Women turn to apps, podcasts to explore sexuality through sound
New York (AFP)
A new generation of women is launching podcasts, websites and apps featuring erotic content that prioritizes the female perspective -- all in the name of improving sexual wellbeing.
At the outset, these women were looking for a middle ground between erotic literature, which falls short on fulfilling all of the senses, and porn films, which don't leave much to the imagination.
"I would rather listen to erotica than see it because just as I do with books, I like to visualize myself instead of seeing someone else," says Yves, who only gave her first name.
Yves uses Dipsea, one of the three major female-focused sex-positive platforms launched within the last 18 months, along with Ferly and Quinn.
For Billie Quinlan, the co-founder of the Britain-based Ferly, it was time for erotica to explore new formats.
"Sexual stimulus has been a very male-dominated industry, which hasn't prioritized female pleasure, and as a consequence, it's created damaging and unhelpful narratives," she told AFP.
Quinlan specifically mentioned porn with overwrought cries of ecstasy or logistically difficult sexual positions that women supposedly "love" as counterproductive.
Ferly's mission is to "rewrite these narratives by being thoughtful, honest and diverse in out stories," Quinlan said in an email.
While Ferly is for women only, Quinn and Dipsea say they are also open to male users.
Nearly all of the podcasts last from five to 35 minutes. Some of the plots are sophisticated, with changes in venue and multiple characters.
The level of graphic description is often made clear, as well as the relationship featured. At Ferly, "She and Him" is one such category, with subcategories such as "in public" and "fantasy" or "voyeurism."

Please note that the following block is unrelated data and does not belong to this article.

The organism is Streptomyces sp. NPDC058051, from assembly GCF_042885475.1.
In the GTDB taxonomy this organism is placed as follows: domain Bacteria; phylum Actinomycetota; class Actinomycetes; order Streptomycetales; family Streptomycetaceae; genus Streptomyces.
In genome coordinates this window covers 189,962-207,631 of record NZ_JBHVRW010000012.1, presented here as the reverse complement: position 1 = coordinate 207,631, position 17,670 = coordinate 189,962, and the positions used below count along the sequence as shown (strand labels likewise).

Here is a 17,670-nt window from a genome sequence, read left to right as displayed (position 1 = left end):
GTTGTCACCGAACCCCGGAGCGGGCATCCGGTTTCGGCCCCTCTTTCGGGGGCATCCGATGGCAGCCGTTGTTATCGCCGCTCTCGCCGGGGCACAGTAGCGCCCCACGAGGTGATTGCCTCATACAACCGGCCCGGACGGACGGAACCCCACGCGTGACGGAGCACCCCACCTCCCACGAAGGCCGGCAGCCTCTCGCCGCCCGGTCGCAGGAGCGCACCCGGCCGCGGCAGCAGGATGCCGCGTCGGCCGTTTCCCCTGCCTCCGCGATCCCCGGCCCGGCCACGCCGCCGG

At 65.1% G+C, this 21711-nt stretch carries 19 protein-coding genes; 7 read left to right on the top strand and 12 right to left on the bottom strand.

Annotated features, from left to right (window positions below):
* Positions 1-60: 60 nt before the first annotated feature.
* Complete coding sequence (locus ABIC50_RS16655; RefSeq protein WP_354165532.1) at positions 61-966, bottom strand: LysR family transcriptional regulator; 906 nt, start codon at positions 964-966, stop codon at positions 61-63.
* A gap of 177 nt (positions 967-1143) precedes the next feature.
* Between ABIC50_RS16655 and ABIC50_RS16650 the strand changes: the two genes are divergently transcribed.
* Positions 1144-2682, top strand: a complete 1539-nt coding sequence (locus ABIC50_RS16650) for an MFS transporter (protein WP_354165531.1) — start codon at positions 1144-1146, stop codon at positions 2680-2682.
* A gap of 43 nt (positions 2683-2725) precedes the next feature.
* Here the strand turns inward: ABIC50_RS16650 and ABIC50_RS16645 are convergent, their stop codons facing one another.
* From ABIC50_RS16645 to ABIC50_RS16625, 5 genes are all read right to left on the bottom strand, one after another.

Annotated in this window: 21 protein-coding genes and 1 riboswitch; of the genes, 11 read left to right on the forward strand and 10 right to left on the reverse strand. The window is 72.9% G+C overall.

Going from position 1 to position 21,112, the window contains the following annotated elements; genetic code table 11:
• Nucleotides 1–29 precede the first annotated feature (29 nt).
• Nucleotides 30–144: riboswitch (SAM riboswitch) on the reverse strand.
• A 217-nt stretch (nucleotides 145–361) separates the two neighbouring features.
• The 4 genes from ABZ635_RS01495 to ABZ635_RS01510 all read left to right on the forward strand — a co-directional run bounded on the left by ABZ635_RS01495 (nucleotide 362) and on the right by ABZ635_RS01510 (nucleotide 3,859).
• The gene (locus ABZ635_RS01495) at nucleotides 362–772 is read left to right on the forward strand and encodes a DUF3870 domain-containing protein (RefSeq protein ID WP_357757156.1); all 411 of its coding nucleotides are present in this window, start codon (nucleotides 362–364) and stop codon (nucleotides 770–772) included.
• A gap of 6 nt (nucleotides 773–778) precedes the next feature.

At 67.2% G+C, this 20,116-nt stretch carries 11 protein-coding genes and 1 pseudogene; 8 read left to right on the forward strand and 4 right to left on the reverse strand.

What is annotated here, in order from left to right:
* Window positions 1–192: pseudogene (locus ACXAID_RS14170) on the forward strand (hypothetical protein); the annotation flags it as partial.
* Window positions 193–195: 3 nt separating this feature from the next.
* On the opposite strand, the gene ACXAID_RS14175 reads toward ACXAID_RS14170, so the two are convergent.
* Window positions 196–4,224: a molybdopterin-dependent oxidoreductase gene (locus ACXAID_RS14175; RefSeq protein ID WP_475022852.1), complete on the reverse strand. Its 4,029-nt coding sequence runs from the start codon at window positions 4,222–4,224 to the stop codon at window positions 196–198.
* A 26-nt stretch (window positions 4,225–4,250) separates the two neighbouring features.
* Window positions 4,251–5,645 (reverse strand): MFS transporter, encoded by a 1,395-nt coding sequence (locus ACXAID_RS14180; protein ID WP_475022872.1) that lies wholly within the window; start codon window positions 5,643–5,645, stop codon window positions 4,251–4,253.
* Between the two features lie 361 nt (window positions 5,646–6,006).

- Sexual wellness -
Ferly and Dipsea have dedicated significant resources to the writing and the sound quality, setting themselves apart from more amateurish content such as GoneWild Audio, available on Reddit.
"Creating compelling audio in general is difficult," says Gina Gutierrez, the 29-year-old co-founder of Dipsea, which says it has had more than 325,000 downloads.
"It's a very fragile feeling that you create when you create something erotic," she says.
"That's something that can be shattered if someone says the wrong thing or the voice doesn't sound right."
Caroline Spiegel, the founder of Quinn, says that with her site's content, "you feel like you are really in the room with someone having sex with them. It’s very different from watching something."
Gutierrez rejects the term "audio porn," which for her implies something "cold and transactional when erotica is bigger," with "human chemistry, connection."
One Dipsea user who asked not to be named said it was "hard to find erotic content that empowers women or that at least respects the female figure."
"I feel respected and empowered as a woman when I listen to Dipsea," she added.
Dipsea has so far raised $5.5 million in investments, while Ferly has recently raised $1.5 million, putting the United States and Britain at the forefront of the trend.
But similar podcasts and apps are also taking off in other countries, like in France, where Arte Radio broadcasts a show called "Paths of Desire."
Audio erotica is part of a wider movement -- sex and intimacy have been portrayed in recent years in the media in a more modern way with fewer stereotypes, especially about women.
"We're in the middle of a cultural zeitgeist where people are feeling able to be their fuller self," Gutierrez says.
And while the stigma long associated with erotica -- read: Playboy wrapped in paper covers -- has not entirely disappeared, it is fading.
Yves, the Dipsea user, says she talks to her friends about what she's listening to, and even has posted a link to an erotic podcast on her Twitter feed.
At Dipsea and Ferly, their ambitions are lofty -- they want to move past pure entertainment.
Both offer practical audio guides about masturbation, oral sex and other sexual play, as well as podcasts that are more theoretical in scope about desire, sex drive and "How to Say No."
Quinlan and Ferly co-founder Anna Hushlak are both survivors of sexual violence, and they hope to offer a way for other victims to reclaim their sexuality.
"Figuring out what pleasure means to you is the essence of sexual wellbeing. Once you have this, it feeds into every part of your life," Quinlan says.
While most users are listening solo, according to Dipsea's Gutierrez, some users who have partners have said "it's having a major impact on their relationships."
Women "maybe are more excited about initiating, they're more able to initiate, they're using a different language in bed, they're trying things," she explains.
"We truly believe that this is something that's empowering for women far outside the bedroom."
© 2019 AFP